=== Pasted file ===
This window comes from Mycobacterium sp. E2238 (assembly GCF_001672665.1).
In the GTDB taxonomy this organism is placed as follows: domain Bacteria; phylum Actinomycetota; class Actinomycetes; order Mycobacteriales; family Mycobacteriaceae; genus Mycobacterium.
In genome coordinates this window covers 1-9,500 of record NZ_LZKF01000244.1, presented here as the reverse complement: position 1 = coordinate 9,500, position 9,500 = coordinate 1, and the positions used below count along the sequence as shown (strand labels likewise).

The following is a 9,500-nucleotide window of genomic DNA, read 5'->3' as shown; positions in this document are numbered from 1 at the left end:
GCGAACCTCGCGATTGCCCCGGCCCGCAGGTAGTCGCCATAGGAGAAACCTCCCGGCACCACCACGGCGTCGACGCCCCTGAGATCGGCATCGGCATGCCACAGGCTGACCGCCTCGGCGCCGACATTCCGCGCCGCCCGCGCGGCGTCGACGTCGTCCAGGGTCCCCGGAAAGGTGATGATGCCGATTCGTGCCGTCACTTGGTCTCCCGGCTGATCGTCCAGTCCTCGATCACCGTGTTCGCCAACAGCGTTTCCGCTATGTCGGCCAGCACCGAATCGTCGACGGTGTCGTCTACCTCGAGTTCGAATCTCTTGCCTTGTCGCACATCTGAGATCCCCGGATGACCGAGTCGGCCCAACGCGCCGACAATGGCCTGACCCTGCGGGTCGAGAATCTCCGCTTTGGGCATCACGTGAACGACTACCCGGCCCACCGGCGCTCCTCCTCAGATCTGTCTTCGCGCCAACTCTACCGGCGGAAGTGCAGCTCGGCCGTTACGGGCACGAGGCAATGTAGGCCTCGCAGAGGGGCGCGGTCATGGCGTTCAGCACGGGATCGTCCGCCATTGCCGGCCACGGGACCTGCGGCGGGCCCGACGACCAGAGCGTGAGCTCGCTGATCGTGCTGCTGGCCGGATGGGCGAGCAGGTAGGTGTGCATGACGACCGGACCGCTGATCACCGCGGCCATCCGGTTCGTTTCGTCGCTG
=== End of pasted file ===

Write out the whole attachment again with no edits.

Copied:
This window comes from Mycobacterium sp. E2238 (assembly GCF_001672665.1).
In the GTDB taxonomy this organism is placed as follows: domain Bacteria; phylum Actinomycetota; class Actinomycetes; order Mycobacteriales; family Mycobacteriaceae; genus Mycobacterium.
In genome coordinates this window covers 1-9,500 of record NZ_LZKF01000244.1, presented here as the reverse complement: position 1 = coordinate 9,500, position 9,500 = coordinate 1, and the positions used below count along the sequence as shown (strand labels likewise).

The following is a 9,500-nucleotide window of genomic DNA, read 5'->3' as shown; positions in this document are numbered from 1 at the left end:
GCGAACCTCGCGATTGCCCCGGCCCGCAGGTAGTCGCCATAGGAGAAACCTCCCGGCACCACCACGGCGTCGACGCCCCTGAGATCGGCATCGGCATGCCACAGGCTGACCGCCTCGGCGCCGACATTCCGCGCCGCCCGCGCGGCGTCGACGTCGTCCAGGGTCCCCGGAAAGGTGATGATGCCGATTCGTGCCGTCACTTGGTCTCCCGGCTGATCGTCCAGTCCTCGATCACCGTGTTCGCCAACAGCGTTTCCGCTATGTCGGCCAGCACCGAATCGTCGACGGTGTCGTCTACCTCGAGTTCGAATCTCTTGCCTTGTCGCACATCTGAGATCCCCGGATGACCGAGTCGGCCCAACGCGCCGACAATGGCCTGACCCTGCGGGTCGAGAATCTCCGCTTTGGGCATCACGTGAACGACTACCCGGCCCACCGGCGCTCCTCCTCAGATCTGTCTTCGCGCCAACTCTACCGGCGGAAGTGCAGCTCGGCCGTTACGGGCACGAGGCAATGTAGGCCTCGCAGAGGGGCGCGGTCATGGCGTTCAGCACGGGATCGTCCGCCATTGCCGGCCACGGGACCTGCGGCGGGCCCGACGACCAGAGCGTGAGCTCGCTGATCGTGCTGCTGGCCGGATGGGCGAGCAGGTAGGTGTGCATGACGACCGGACCGCTGATCACCGCGGCCATCCGGTTCGTTTCGTCGCTG